India has participated in many of the norm-making mechanisms related to cyber-security though it has tended to take nuanced positions based on its interests. The preference has hitherto been for multilateral fora since India faces the same problems other developing countries face at multi-stakeholder fora; that of limited participation due to limited funding for other stakeholder, disinterest on the part of stakeholders in the private sector, as well as limited domain expertise and exposure. Efforts are being made to enhance participation in multi-stakeholder fora, be it in internet governance or cyber security. Having said that, the multilateral/multi-stakeholder debate has taken on the shape of a proxy battle on ideological lines. As security considerations come to the fore, even liberal Western countries are imposing stringent regulations and laws without consulting other stakeholders.

In fact, India’s vision of a fair and equitable multi-stakeholder mechanism could be said to blur the distinction between multi-lateralism and multistakeholderism, viewing this as a false dichotomy. In his message to ICANN53 where India formally signed up to the multi-stakeholder process, the Minister of Communications mooted a ‘multi-layered’ system of multilateral and multi-stakeholder institutions working on a common platform that will support equity, innovation, collaboration and inclusion. India has begun to more actively participate in organizations such as the Internet Corporation for Assigned Names and Numbers (ICANN), the de facto global internet governing body, and is also holding the next iteration of the Global Conference on Cyberspace under the aegis of the London Process, a state-sponsored summit originally initiated to propagate the values and ideals of a global and open cyberspace. On the whole though, as consensus on the basic tenets of securing cyberspace and the means of doing so continues to evade the global community, the various seminars, conferences and commissions risk being relegated to being nothing more than talking shops.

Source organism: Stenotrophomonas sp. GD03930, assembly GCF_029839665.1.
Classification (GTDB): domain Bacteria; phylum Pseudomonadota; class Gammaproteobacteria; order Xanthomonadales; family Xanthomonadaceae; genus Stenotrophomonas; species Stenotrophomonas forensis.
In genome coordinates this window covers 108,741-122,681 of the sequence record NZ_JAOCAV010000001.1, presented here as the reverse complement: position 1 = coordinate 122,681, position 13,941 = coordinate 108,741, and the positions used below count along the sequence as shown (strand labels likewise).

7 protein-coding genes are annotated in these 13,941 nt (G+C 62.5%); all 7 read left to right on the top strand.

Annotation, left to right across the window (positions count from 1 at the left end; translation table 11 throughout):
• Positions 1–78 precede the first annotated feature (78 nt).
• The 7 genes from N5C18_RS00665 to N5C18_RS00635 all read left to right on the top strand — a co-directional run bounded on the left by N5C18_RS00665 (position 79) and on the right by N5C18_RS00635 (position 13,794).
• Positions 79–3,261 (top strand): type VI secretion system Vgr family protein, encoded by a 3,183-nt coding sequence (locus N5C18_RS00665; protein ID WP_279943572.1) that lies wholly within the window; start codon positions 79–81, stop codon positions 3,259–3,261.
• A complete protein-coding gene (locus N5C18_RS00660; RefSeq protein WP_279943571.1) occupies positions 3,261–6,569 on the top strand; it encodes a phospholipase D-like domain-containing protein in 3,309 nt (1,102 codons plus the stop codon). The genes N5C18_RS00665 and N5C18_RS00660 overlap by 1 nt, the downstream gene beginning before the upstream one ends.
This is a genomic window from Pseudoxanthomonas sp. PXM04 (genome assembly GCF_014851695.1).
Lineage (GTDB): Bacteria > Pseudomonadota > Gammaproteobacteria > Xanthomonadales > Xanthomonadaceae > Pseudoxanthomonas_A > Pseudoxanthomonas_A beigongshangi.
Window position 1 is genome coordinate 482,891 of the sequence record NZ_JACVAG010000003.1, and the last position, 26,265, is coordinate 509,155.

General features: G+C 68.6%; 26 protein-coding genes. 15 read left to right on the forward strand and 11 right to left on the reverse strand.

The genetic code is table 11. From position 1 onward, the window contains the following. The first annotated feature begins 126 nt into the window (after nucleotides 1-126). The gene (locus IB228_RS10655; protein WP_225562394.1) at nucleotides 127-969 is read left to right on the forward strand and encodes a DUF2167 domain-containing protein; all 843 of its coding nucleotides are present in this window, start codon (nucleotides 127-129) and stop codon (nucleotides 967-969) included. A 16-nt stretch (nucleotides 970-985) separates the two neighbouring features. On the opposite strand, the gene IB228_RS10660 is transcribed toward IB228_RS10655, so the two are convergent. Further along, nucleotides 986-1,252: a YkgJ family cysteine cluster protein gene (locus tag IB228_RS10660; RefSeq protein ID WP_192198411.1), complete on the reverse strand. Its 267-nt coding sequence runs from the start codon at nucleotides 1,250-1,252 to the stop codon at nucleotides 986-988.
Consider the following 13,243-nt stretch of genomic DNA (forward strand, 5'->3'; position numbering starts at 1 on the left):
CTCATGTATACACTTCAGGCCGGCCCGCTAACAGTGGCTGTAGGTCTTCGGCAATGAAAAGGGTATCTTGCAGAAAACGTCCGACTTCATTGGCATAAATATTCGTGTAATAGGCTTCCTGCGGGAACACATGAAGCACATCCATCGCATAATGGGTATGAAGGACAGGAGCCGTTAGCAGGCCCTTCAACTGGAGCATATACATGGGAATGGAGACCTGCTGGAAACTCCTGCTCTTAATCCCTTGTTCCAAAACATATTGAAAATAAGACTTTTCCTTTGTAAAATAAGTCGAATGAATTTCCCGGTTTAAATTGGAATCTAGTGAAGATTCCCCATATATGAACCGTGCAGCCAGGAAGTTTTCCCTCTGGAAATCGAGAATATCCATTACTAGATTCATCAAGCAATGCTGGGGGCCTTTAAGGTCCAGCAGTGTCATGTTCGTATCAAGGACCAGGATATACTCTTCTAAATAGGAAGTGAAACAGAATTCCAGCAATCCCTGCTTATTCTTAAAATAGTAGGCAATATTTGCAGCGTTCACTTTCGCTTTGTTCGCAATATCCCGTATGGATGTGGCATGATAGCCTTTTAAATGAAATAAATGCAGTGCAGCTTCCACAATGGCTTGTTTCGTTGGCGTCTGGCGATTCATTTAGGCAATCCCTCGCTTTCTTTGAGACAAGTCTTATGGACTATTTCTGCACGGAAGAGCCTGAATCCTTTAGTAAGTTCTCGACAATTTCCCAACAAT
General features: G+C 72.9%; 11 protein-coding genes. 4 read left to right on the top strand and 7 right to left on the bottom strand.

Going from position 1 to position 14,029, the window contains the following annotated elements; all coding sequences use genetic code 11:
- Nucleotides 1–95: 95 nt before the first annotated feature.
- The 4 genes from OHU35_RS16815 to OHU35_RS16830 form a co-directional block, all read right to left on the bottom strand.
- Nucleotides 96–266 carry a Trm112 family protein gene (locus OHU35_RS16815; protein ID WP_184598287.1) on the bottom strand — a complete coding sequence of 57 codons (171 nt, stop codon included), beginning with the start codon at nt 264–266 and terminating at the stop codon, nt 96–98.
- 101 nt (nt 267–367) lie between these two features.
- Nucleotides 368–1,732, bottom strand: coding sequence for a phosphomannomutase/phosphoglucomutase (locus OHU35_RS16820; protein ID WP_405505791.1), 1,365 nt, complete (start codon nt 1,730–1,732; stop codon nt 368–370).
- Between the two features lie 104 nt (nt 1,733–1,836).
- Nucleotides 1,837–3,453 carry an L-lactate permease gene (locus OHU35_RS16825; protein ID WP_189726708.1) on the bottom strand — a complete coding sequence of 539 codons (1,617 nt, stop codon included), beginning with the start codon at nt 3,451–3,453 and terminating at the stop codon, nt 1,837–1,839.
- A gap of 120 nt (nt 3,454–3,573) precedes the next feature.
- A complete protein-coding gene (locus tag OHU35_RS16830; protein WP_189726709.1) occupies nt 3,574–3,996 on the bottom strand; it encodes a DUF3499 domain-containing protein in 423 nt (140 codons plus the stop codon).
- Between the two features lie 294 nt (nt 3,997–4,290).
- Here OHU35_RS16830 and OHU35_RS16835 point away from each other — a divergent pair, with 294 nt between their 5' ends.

On the bilateral front, India has signed MoUs on enhancing cyber security co-operation with a number of countries. There has also been a deepening of dialogues with a few countries such as Israel, the United States and Russia with substantive proposals on exchange of information, expertise and co-operation in research and development. Co-operation with the United States is the most crucial but also the most problematic. On the law enforcement side, there are multiple hindrances when it comes to co-operation ranging from lack of familiarity with US procedures and laws, and using out-dated mechanisms such as mutual legal assistance treaties (MLATS) and Letters Rogatory  to obtain information and evidence for judicial cases that  take an inordinate amount of time and effort to process. On the intelligence side, historically, effective two-way co-operation has been less than optimal since the agencies in the US intelligence constellation tend to provide information on a need-to-know basis. The cyber intelligence agencies have gone a step further and have been found actively hacking into the networks of friends and foes alike.